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Iryna Sorokulova

Iryna Sorokulova

Auburn University, USA

Title: Modern state and prospects of Bacillus bacteria as probiotics

Biography

Iryna Sorokulova is the Professor of Microbiology, Department of Anatomy, Physiology and Pharmacology, College of Veterinary Medicine, Auburn University, Auburn, AL, USA. She received her MS degree in Microbiology from Taras Shevchenko Kiev State University (Ukraine) and Ph.D. and D.Sc. degrees in Microbiology from the Institute of Microbiology and Virology, National Academy of Sciences of Ukraine. She has received a solid background in formulation and regulation of biological products during the training courses in Bureau of Biologics (Ottawa, Canada) and Massachusetts Biologic Laboratories (Boston, USA). Sorokulova is the author of 74 refereed scientific publications, 4 books, and 23 patents.

Abstract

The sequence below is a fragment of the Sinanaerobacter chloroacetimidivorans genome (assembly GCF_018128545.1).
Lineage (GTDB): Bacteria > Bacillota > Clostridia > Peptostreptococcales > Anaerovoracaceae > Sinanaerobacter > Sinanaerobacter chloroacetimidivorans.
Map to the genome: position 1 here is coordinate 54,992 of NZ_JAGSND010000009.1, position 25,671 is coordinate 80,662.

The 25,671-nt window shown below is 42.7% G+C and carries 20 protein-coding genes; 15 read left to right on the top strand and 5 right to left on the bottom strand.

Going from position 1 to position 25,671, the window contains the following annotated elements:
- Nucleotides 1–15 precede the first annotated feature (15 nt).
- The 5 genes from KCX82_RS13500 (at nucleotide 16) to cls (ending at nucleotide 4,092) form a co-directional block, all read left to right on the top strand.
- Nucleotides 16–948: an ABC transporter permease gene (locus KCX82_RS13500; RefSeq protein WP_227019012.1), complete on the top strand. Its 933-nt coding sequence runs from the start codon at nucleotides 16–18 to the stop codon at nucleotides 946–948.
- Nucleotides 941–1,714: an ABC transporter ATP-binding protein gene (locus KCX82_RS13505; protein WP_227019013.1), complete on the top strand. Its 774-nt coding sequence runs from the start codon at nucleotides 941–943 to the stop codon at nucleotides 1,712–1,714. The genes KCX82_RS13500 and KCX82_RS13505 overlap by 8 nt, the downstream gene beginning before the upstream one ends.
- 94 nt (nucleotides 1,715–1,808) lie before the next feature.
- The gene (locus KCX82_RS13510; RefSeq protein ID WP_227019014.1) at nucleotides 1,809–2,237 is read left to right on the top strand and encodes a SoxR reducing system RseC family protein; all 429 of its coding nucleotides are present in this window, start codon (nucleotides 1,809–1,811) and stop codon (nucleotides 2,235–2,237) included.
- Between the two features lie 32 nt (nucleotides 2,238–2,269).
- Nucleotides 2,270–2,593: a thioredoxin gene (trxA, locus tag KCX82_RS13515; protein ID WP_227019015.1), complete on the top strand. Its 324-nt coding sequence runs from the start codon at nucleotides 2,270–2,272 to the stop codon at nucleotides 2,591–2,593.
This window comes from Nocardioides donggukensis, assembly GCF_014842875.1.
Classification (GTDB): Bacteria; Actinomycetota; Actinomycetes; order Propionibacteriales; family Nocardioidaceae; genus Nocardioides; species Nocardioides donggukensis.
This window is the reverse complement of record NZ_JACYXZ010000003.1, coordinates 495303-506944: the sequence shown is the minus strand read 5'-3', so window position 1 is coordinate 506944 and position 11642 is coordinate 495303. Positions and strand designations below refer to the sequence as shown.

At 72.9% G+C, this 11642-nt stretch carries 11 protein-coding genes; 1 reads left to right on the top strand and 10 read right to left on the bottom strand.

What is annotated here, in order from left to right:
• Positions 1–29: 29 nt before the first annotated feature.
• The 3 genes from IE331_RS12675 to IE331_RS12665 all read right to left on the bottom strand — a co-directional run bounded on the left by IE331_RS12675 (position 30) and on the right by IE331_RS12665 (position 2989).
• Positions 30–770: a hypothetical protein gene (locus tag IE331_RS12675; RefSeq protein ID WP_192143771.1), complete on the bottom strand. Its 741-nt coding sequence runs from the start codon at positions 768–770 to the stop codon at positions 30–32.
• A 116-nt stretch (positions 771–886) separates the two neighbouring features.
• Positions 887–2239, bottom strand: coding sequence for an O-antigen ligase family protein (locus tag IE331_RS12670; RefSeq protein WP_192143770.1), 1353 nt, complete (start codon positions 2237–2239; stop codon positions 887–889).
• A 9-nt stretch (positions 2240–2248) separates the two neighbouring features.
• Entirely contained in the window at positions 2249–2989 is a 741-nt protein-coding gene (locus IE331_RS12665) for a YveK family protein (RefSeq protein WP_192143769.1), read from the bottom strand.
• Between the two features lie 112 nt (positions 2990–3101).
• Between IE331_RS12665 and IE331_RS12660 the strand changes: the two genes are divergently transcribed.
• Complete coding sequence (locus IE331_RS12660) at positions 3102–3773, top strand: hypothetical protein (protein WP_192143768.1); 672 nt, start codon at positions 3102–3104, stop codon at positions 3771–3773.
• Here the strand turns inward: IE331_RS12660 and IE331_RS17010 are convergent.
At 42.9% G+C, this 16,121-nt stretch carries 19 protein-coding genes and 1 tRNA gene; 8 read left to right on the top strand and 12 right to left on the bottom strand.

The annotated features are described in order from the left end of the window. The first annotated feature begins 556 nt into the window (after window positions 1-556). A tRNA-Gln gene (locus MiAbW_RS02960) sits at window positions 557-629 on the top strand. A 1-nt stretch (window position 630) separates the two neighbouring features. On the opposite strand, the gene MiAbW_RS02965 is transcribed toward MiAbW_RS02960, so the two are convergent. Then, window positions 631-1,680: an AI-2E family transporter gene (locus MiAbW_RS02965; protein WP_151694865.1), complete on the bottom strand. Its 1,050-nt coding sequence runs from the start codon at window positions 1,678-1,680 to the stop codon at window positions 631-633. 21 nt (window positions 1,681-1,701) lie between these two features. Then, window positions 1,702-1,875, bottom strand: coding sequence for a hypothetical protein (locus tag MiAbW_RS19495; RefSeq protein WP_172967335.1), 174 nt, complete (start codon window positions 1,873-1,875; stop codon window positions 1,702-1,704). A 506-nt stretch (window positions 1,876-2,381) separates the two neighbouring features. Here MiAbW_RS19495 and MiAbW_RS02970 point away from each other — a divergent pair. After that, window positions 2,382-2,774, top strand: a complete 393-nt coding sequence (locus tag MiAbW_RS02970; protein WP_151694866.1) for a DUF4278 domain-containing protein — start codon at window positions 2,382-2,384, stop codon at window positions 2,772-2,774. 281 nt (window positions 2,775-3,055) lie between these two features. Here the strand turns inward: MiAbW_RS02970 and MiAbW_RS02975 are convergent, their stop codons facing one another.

Bacillus bacteria are gaining wider attention as more scientific data confirm beneficial effects of these microorganisms on the host. Bacillus bacteria were shown to produce digestive and lytic enzymes, essential amino acids and vitamins, antibiotics with unique spectrum of activity, and other biologically active substances. Bacilli are traditionally used in some countries as starter cultures for food preparation. We isolated and thoroughly examined a new B. subtilis strain with broad spectrum of antagonistic activity against pathogens. High activity of this strain against pathogenic microorganisms, determined in vitro, was confirmed in animal studies. Bacillus strain was non-hemolytic and did not produce enterotoxins. Study of chronic and acute toxicity in animals demonstrated no treatment-related deaths or signs of toxicity or histological changes in either organs or tissues. High efficiency of B. subtilis strain in treatment of acute diarrhea was demonstrated in randomized double-blind controlled clinical trials, conducted according to the approved protocol. No side effects or complications were found during clinical trials. Bacillus bacteria have a great potential as recombinant probiotics: they are genetically well studied and they do not persist in the gut permanently which reduces the possibility of gene transfer or any adverse effects dealing with such transfer. We developed a recombinant B. subtilis strain that produces human alfa-2 interferon. Efficacy of this strain was shown in prevention of viral infections in animals. Bacillus bacteria offer considerable scope for further creation of new probiotics as food and drugs.

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